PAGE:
I wanted to mow the lawn. I know that's not something Dad really likes doing and I had the time to do it. Out I went to the garage and started up the old riding mower. Thankfully, it was functional and full of gas. I hopped on and started riding around the lawn. Perhaps I was being careless or just miscalculated the space I needed to give so I wouldn't run over a rock that was a bit out of line from the border of the rock garden. All I know is I ran over a rock, it sounded very unpleasant, and I think I chipped some of the rock away -- and broke the lawn mower. To my dismay, the blade deck started clacking like crazy. I parked the riding mower in the garage and used the push mower to get as much done before dusk as I could. When Dad returned that evening, I sheepishly told him what I had done. He shrugged and said that it was fine and that we could fix it. The next morning, with a new blade in hand, he invited me to help him fix it. Thankful for the opportunity to help right what I had broken, I quickly threw on my tennis shoes and and followed him. However, when we went to the garage, he went to the push mower to replace that one's blade. Hesitantly, I explained that it was the riding mower, not the push mower, that I had broken. “Well,” he responded, “the blade on this one is broken too, so we'll fix this and then take a look at the other one.” So we did. Sure enough, that blade was pretty bent out of shape and one end was broken off. Then we looked at the other mower. We pulled the blade deck off and examined it. Thankfully, the clacking of the blades was just caused by them being loose on one side. But there were several more things that needed to be fixed or changed: new belts and welding to patch the blade deck cover. It turned into a two day project to get it all done. I only helped with tightening the blades and a bit with the belts. But it set me to thinking. I had set out to help Dad and ended up making more work for him. Yet, without getting upset or disgruntled, Dad set about fixing what I broke, inviting me to help him get it done. On top of fixing just what I broke, we discovered additional things that needed work. And Dad invited me to help fix these things that I needed could never have done on my own.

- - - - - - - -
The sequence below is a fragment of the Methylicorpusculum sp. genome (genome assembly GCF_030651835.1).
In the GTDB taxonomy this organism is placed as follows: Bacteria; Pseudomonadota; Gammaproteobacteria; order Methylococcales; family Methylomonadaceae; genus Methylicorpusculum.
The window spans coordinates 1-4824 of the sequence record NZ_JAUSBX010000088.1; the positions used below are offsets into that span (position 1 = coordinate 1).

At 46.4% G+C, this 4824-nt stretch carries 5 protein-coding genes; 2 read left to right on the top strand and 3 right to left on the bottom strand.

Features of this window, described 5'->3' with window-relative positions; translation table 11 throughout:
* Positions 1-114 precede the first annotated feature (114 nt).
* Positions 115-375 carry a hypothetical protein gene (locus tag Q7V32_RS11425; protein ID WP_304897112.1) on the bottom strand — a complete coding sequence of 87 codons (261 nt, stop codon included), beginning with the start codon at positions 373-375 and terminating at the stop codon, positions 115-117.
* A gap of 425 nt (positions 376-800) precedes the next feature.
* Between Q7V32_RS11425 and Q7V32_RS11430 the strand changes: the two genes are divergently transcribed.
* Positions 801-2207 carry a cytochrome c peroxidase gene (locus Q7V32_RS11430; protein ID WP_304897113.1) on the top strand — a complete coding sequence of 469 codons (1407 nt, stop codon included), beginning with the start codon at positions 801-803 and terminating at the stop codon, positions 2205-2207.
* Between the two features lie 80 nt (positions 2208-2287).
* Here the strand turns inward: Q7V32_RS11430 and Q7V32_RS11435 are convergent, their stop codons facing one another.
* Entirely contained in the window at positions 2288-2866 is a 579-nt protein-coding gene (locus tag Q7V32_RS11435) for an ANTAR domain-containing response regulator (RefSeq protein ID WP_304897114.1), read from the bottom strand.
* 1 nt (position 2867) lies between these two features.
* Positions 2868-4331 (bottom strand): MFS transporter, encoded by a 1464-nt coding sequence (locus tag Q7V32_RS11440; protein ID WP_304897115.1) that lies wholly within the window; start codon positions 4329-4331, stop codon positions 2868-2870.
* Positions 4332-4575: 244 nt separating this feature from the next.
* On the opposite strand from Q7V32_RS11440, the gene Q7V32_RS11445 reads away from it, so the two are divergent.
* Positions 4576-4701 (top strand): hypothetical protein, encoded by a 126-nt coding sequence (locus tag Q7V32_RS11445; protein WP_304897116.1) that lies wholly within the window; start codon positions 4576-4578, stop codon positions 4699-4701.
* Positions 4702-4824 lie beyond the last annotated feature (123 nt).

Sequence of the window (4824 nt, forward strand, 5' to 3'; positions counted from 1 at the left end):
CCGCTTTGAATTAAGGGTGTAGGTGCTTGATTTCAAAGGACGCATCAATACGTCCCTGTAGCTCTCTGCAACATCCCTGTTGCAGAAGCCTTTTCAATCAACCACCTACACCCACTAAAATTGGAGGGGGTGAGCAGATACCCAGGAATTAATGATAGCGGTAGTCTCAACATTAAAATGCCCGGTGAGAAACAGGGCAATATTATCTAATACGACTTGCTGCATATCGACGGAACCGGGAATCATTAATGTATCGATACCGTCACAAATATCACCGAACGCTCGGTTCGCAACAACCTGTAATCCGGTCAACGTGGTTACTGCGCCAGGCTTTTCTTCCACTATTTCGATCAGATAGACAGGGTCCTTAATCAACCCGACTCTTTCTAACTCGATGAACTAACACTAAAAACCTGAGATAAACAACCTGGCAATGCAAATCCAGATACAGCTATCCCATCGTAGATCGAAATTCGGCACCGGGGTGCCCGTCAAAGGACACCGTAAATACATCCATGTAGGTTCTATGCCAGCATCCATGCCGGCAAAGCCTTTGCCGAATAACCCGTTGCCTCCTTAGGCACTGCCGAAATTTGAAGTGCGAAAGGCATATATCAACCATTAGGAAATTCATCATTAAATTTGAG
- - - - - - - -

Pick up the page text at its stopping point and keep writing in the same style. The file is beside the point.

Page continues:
The more I thought about this, the more I realized that it was a wonderful example of how God is with His children. We set out, following his example, and trying to “help” him, to participate in the work he wants done in this world (just like I was trying to take part in the work that Dad does for our family). Sometimes, even when we do some good (I did get the front yard mown before breaking the mower), we often -- maybe always -- mess something up. We are forgetful and make mistakes that may make more work than the original task was. Yet, somehow, with incredible graciousness, God uses those failures as opportunities to work good. Not only does He fix the mess we made, He often fixes things we never knew were broken -- and invites us to participate in that restoring work as well! What graciousness and love that is, to allow us to work and mess things up and participate in the restoration of more than we ever realized or thought possible! And what a blessing to have a father who shows me with his life how God is with us! Thank you, God, and thank you, Dad! Happy Father's Day!